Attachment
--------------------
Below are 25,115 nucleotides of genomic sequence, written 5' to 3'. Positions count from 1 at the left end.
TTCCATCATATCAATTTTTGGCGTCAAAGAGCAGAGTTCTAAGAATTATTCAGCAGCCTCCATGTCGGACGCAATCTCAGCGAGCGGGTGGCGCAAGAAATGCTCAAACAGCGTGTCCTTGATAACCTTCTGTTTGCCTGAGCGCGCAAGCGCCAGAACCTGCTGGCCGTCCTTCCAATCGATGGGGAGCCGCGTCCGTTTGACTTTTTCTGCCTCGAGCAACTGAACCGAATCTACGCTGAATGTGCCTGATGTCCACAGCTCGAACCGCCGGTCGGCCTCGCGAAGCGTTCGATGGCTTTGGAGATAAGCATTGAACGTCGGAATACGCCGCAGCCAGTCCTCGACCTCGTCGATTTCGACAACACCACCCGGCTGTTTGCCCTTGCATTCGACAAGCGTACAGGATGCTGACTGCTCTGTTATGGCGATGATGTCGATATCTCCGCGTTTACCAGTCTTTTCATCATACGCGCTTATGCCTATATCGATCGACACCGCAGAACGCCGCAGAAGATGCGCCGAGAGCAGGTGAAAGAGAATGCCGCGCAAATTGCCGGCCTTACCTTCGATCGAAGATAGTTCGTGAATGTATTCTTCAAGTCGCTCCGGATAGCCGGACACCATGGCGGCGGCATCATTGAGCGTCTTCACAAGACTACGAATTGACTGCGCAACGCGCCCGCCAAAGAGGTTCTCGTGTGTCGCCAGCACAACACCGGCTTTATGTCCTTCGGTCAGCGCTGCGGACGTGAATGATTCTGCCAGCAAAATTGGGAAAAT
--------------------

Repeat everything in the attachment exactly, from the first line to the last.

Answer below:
Below are 25,115 nucleotides of genomic sequence, written 5' to 3'. Positions count from 1 at the left end.
TTCCATCATATCAATTTTTGGCGTCAAAGAGCAGAGTTCTAAGAATTATTCAGCAGCCTCCATGTCGGACGCAATCTCAGCGAGCGGGTGGCGCAAGAAATGCTCAAACAGCGTGTCCTTGATAACCTTCTGTTTGCCTGAGCGCGCAAGCGCCAGAACCTGCTGGCCGTCCTTCCAATCGATGGGGAGCCGCGTCCGTTTGACTTTTTCTGCCTCGAGCAACTGAACCGAATCTACGCTGAATGTGCCTGATGTCCACAGCTCGAACCGCCGGTCGGCCTCGCGAAGCGTTCGATGGCTTTGGAGATAAGCATTGAACGTCGGAATACGCCGCAGCCAGTCCTCGACCTCGTCGATTTCGACAACACCACCCGGCTGTTTGCCCTTGCATTCGACAAGCGTACAGGATGCTGACTGCTCTGTTATGGCGATGATGTCGATATCTCCGCGTTTACCAGTCTTTTCATCATACGCGCTTATGCCTATATCGATCGACACCGCAGAACGCCGCAGAAGATGCGCCGAGAGCAGGTGAAAGAGAATGCCGCGCAAATTGCCGGCCTTACCTTCGATCGAAGATAGTTCGTGAATGTATTCTTCAAGTCGCTCCGGATAGCCGGACACCATGGCGGCGGCATCATTGAGCGTCTTCACAAGACTACGAATTGACTGCGCAACGCGCCCGCCAAAGAGGTTCTCGTGTGTCGCCAGCACAACACCGGCTTTATGTCCTTCGGTCAGCGCTGCGGACGTGAATGATTCTGCCAGCAAAATTGGGAAAAT